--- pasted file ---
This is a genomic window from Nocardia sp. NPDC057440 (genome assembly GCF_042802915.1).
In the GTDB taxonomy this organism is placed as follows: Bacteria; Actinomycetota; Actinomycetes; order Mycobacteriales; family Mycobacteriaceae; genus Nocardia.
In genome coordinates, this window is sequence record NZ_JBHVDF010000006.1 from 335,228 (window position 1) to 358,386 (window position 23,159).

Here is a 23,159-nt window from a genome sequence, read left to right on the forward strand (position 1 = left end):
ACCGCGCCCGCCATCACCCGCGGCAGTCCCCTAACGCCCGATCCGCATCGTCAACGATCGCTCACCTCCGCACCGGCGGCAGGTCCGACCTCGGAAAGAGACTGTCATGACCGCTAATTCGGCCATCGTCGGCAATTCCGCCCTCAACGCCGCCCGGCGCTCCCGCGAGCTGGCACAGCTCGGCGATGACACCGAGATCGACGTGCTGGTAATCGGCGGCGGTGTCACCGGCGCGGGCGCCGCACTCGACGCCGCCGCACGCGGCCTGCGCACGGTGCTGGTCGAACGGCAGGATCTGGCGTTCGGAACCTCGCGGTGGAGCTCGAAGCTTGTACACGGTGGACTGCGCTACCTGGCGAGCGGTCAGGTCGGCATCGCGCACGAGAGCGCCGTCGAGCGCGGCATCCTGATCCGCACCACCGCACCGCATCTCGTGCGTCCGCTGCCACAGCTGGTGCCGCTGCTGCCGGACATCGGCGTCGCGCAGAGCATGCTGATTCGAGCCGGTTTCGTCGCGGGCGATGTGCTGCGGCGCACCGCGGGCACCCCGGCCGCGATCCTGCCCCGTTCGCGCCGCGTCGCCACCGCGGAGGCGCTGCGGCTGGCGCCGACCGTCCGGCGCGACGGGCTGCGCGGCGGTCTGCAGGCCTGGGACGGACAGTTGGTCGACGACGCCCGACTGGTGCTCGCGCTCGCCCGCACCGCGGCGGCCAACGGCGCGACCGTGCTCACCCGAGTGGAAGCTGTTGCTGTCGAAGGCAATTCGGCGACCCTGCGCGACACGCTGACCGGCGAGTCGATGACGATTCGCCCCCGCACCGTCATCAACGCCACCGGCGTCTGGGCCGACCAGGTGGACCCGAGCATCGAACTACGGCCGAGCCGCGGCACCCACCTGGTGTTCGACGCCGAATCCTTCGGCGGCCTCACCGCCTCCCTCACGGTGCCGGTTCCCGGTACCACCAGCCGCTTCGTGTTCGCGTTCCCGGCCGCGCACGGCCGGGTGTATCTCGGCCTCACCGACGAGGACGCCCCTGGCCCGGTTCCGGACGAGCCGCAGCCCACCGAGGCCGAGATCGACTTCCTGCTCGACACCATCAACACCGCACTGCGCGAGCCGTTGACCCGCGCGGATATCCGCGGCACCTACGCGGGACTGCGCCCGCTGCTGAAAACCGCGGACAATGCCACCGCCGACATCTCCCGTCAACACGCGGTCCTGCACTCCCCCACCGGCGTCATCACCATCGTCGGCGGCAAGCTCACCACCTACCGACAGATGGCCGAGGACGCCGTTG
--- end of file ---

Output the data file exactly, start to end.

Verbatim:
This is a genomic window from Nocardia sp. NPDC057440 (genome assembly GCF_042802915.1).
In the GTDB taxonomy this organism is placed as follows: Bacteria; Actinomycetota; Actinomycetes; order Mycobacteriales; family Mycobacteriaceae; genus Nocardia.
In genome coordinates, this window is sequence record NZ_JBHVDF010000006.1 from 335,228 (window position 1) to 358,386 (window position 23,159).

Here is a 23,159-nt window from a genome sequence, read left to right on the forward strand (position 1 = left end):
ACCGCGCCCGCCATCACCCGCGGCAGTCCCCTAACGCCCGATCCGCATCGTCAACGATCGCTCACCTCCGCACCGGCGGCAGGTCCGACCTCGGAAAGAGACTGTCATGACCGCTAATTCGGCCATCGTCGGCAATTCCGCCCTCAACGCCGCCCGGCGCTCCCGCGAGCTGGCACAGCTCGGCGATGACACCGAGATCGACGTGCTGGTAATCGGCGGCGGTGTCACCGGCGCGGGCGCCGCACTCGACGCCGCCGCACGCGGCCTGCGCACGGTGCTGGTCGAACGGCAGGATCTGGCGTTCGGAACCTCGCGGTGGAGCTCGAAGCTTGTACACGGTGGACTGCGCTACCTGGCGAGCGGTCAGGTCGGCATCGCGCACGAGAGCGCCGTCGAGCGCGGCATCCTGATCCGCACCACCGCACCGCATCTCGTGCGTCCGCTGCCACAGCTGGTGCCGCTGCTGCCGGACATCGGCGTCGCGCAGAGCATGCTGATTCGAGCCGGTTTCGTCGCGGGCGATGTGCTGCGGCGCACCGCGGGCACCCCGGCCGCGATCCTGCCCCGTTCGCGCCGCGTCGCCACCGCGGAGGCGCTGCGGCTGGCGCCGACCGTCCGGCGCGACGGGCTGCGCGGCGGTCTGCAGGCCTGGGACGGACAGTTGGTCGACGACGCCCGACTGGTGCTCGCGCTCGCCCGCACCGCGGCGGCCAACGGCGCGACCGTGCTCACCCGAGTGGAAGCTGTTGCTGTCGAAGGCAATTCGGCGACCCTGCGCGACACGCTGACCGGCGAGTCGATGACGATTCGCCCCCGCACCGTCATCAACGCCACCGGCGTCTGGGCCGACCAGGTGGACCCGAGCATCGAACTACGGCCGAGCCGCGGCACCCACCTGGTGTTCGACGCCGAATCCTTCGGCGGCCTCACCGCCTCCCTCACGGTGCCGGTTCCCGGTACCACCAGCCGCTTCGTGTTCGCGTTCCCGGCCGCGCACGGCCGGGTGTATCTCGGCCTCACCGACGAGGACGCCCCTGGCCCGGTTCCGGACGAGCCGCAGCCCACCGAGGCCGAGATCGACTTCCTGCTCGACACCATCAACACCGCACTGCGCGAGCCGTTGACCCGCGCGGATATCCGCGGCACCTACGCGGGACTGCGCCCGCTGCTGAAAACCGCGGACAATGCCACCGCCGACATCTCCCGTCAACACGCGGTCCTGCACTCCCCCACCGGCGTCATCACCATCGTCGGCGGCAAGCTCACCACCTACCGACAGATGGCCGAGGACGCCGTTG